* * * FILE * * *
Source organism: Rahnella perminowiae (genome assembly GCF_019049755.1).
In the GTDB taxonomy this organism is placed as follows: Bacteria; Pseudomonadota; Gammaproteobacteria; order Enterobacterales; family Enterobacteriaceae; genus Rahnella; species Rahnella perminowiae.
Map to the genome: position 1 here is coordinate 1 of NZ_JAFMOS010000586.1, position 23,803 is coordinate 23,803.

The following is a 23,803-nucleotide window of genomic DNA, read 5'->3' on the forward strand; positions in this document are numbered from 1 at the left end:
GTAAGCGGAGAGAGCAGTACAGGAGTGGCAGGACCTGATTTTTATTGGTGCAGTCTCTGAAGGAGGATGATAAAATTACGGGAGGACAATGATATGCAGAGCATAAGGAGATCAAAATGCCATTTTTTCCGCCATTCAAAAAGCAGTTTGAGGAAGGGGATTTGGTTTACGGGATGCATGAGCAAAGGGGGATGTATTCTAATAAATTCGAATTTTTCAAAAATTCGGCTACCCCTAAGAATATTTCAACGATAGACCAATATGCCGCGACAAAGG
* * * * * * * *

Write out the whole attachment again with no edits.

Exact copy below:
Source organism: Rahnella perminowiae (genome assembly GCF_019049755.1).
In the GTDB taxonomy this organism is placed as follows: Bacteria; Pseudomonadota; Gammaproteobacteria; order Enterobacterales; family Enterobacteriaceae; genus Rahnella; species Rahnella perminowiae.
Map to the genome: position 1 here is coordinate 1 of NZ_JAFMOS010000586.1, position 23,803 is coordinate 23,803.

The following is a 23,803-nucleotide window of genomic DNA, read 5'->3' on the forward strand; positions in this document are numbered from 1 at the left end:
GTAAGCGGAGAGAGCAGTACAGGAGTGGCAGGACCTGATTTTTATTGGTGCAGTCTCTGAAGGAGGATGATAAAATTACGGGAGGACAATGATATGCAGAGCATAAGGAGATCAAAATGCCATTTTTTCCGCCATTCAAAAAGCAGTTTGAGGAAGGGGATTTGGTTTACGGGATGCATGAGCAAAGGGGGATGTATTCTAATAAATTCGAATTTTTCAAAAATTCGGCTACCCCTAAGAATATTTCAACGATAGACCAATATGCCGCGACAAAGG